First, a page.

Why the Union Idea Appeals.
The idea of union rules which provide that all workers doing the same sort of work shall get about equal pay, the idea of enforced equality in earning power, the idea of sacrificing themselves, if necessary, for the sake of a principle they believe for the good of the weaker worker as well as for the more clever worker - that appeals to them powerfully. For they are women. The idea, too, of this vague and powerful protector, "the union," as they think of it, draws them into it.
Besides, they have been on strike too short a time, and the settlements with employers have been too rapid to make them feel the touch of distress. For them the strike is a sort of gay holiday, all mixed in with a vague and pleasant new worship, with lots of speeches, lots of dancing, much running to and from some danger, and a very great deal of excitement.
Three weeks ago Local 25 of the Ladies' Shirtwaist Makers' Union, a branch of the powerful Garment Workers' Union, had about 3,000 members. For several months this local has been conducting scattering strikes here and there. All the time it has been growing.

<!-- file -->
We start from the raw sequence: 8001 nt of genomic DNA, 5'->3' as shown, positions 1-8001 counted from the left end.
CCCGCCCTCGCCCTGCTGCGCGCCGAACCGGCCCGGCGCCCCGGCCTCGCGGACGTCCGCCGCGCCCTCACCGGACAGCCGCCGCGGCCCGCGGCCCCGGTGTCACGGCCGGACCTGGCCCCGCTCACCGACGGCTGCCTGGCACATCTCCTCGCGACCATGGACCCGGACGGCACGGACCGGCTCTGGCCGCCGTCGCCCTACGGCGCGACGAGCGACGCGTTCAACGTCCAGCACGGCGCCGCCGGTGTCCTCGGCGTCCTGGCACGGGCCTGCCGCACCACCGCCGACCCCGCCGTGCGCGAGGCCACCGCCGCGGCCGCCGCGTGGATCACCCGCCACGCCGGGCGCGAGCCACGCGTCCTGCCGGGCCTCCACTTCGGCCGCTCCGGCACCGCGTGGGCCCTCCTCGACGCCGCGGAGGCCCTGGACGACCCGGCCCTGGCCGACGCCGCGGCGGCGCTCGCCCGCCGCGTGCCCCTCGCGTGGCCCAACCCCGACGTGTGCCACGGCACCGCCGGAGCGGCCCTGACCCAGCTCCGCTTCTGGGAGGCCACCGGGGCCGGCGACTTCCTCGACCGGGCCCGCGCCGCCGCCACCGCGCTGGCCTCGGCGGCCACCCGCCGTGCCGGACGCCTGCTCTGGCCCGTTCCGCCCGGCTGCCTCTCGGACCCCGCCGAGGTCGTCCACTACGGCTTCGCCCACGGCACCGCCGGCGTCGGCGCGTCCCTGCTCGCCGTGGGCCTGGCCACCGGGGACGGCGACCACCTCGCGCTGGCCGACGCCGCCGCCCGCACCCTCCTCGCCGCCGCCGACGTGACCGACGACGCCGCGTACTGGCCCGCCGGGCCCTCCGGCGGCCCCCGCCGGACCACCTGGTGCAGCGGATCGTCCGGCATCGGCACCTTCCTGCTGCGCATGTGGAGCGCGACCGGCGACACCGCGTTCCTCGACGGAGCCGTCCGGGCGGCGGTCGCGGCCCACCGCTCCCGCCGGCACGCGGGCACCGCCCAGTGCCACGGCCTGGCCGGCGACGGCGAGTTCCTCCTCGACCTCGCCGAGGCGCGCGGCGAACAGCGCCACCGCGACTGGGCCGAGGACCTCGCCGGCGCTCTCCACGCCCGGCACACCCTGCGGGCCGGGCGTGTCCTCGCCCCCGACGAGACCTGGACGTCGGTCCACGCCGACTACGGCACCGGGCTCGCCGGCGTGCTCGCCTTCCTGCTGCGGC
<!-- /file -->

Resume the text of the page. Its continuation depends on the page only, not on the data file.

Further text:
The skirmishing did not seem to be accomplishing a great deal, and on the evening of Monday, Nov. 22, some 3,000 shirtwaist makers met in Cooper Union to decide whether a general strike should be called. It was figured that there were 40,000 waistmakers in the city. It was hoped that a general strike would draw into the union practically all these workers, and that altogether they could accomplish radical improvements.
There was a great deal of talking back and forth. Mr. Gompers, who was there, didn't advise anything definitely, except that if the workers had reason to strike they should strike hard. Finally Clara Lemlich jumped up to say that she was tired of listening to talk. " I offer a resolution," she said, "that a general strike be declared - now."
Young Girl Called the Strike.